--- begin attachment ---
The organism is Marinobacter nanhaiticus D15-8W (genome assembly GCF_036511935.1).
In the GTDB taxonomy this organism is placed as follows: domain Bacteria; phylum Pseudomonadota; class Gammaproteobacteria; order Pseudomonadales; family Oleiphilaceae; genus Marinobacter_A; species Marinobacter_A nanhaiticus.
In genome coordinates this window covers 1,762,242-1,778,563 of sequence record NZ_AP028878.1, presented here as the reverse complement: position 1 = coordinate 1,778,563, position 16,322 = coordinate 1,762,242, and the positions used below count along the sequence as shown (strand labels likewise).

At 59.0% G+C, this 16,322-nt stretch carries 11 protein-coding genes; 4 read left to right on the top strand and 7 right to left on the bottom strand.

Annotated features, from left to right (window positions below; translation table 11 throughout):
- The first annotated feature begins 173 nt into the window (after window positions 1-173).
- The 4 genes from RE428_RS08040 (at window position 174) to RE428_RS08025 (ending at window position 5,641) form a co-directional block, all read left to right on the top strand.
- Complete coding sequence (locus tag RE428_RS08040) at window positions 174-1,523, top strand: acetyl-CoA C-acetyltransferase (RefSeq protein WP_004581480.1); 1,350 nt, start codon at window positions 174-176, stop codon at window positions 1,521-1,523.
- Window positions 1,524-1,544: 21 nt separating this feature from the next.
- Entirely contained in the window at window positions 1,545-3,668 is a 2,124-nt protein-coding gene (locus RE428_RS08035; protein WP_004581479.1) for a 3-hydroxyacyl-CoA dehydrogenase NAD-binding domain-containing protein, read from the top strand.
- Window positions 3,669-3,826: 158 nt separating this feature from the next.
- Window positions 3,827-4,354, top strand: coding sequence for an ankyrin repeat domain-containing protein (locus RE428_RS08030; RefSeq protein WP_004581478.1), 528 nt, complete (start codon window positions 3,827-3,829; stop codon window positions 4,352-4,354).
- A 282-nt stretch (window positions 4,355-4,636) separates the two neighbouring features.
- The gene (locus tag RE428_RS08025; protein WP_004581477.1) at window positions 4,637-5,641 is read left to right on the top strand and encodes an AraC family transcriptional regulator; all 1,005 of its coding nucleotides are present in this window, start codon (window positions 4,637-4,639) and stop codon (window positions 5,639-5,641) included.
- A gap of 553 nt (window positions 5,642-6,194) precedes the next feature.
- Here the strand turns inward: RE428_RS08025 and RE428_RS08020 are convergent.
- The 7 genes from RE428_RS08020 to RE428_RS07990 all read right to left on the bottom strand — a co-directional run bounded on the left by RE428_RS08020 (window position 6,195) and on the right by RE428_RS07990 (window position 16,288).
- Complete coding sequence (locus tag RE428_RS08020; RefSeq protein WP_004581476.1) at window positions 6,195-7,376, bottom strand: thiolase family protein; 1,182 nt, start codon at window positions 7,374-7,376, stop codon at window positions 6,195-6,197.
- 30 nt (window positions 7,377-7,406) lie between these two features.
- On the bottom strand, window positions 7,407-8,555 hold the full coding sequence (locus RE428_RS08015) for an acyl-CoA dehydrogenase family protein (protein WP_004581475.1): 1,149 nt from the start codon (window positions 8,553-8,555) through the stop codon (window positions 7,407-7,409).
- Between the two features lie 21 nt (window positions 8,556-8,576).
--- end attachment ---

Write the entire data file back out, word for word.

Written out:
The organism is Marinobacter nanhaiticus D15-8W (genome assembly GCF_036511935.1).
In the GTDB taxonomy this organism is placed as follows: domain Bacteria; phylum Pseudomonadota; class Gammaproteobacteria; order Pseudomonadales; family Oleiphilaceae; genus Marinobacter_A; species Marinobacter_A nanhaiticus.
In genome coordinates this window covers 1,762,242-1,778,563 of sequence record NZ_AP028878.1, presented here as the reverse complement: position 1 = coordinate 1,778,563, position 16,322 = coordinate 1,762,242, and the positions used below count along the sequence as shown (strand labels likewise).

At 59.0% G+C, this 16,322-nt stretch carries 11 protein-coding genes; 4 read left to right on the top strand and 7 right to left on the bottom strand.

Annotated features, from left to right (window positions below; translation table 11 throughout):
- The first annotated feature begins 173 nt into the window (after window positions 1-173).
- The 4 genes from RE428_RS08040 (at window position 174) to RE428_RS08025 (ending at window position 5,641) form a co-directional block, all read left to right on the top strand.
- Complete coding sequence (locus tag RE428_RS08040) at window positions 174-1,523, top strand: acetyl-CoA C-acetyltransferase (RefSeq protein WP_004581480.1); 1,350 nt, start codon at window positions 174-176, stop codon at window positions 1,521-1,523.
- Window positions 1,524-1,544: 21 nt separating this feature from the next.
- Entirely contained in the window at window positions 1,545-3,668 is a 2,124-nt protein-coding gene (locus RE428_RS08035; protein WP_004581479.1) for a 3-hydroxyacyl-CoA dehydrogenase NAD-binding domain-containing protein, read from the top strand.
- Window positions 3,669-3,826: 158 nt separating this feature from the next.
- Window positions 3,827-4,354, top strand: coding sequence for an ankyrin repeat domain-containing protein (locus RE428_RS08030; RefSeq protein WP_004581478.1), 528 nt, complete (start codon window positions 3,827-3,829; stop codon window positions 4,352-4,354).
- A 282-nt stretch (window positions 4,355-4,636) separates the two neighbouring features.
- The gene (locus tag RE428_RS08025; protein WP_004581477.1) at window positions 4,637-5,641 is read left to right on the top strand and encodes an AraC family transcriptional regulator; all 1,005 of its coding nucleotides are present in this window, start codon (window positions 4,637-4,639) and stop codon (window positions 5,639-5,641) included.
- A gap of 553 nt (window positions 5,642-6,194) precedes the next feature.
- Here the strand turns inward: RE428_RS08025 and RE428_RS08020 are convergent.
- The 7 genes from RE428_RS08020 to RE428_RS07990 all read right to left on the bottom strand — a co-directional run bounded on the left by RE428_RS08020 (window position 6,195) and on the right by RE428_RS07990 (window position 16,288).
- Complete coding sequence (locus tag RE428_RS08020; RefSeq protein WP_004581476.1) at window positions 6,195-7,376, bottom strand: thiolase family protein; 1,182 nt, start codon at window positions 7,374-7,376, stop codon at window positions 6,195-6,197.
- 30 nt (window positions 7,377-7,406) lie between these two features.
- On the bottom strand, window positions 7,407-8,555 hold the full coding sequence (locus RE428_RS08015) for an acyl-CoA dehydrogenase family protein (protein WP_004581475.1): 1,149 nt from the start codon (window positions 8,553-8,555) through the stop codon (window positions 7,407-7,409).
- Between the two features lie 21 nt (window positions 8,556-8,576).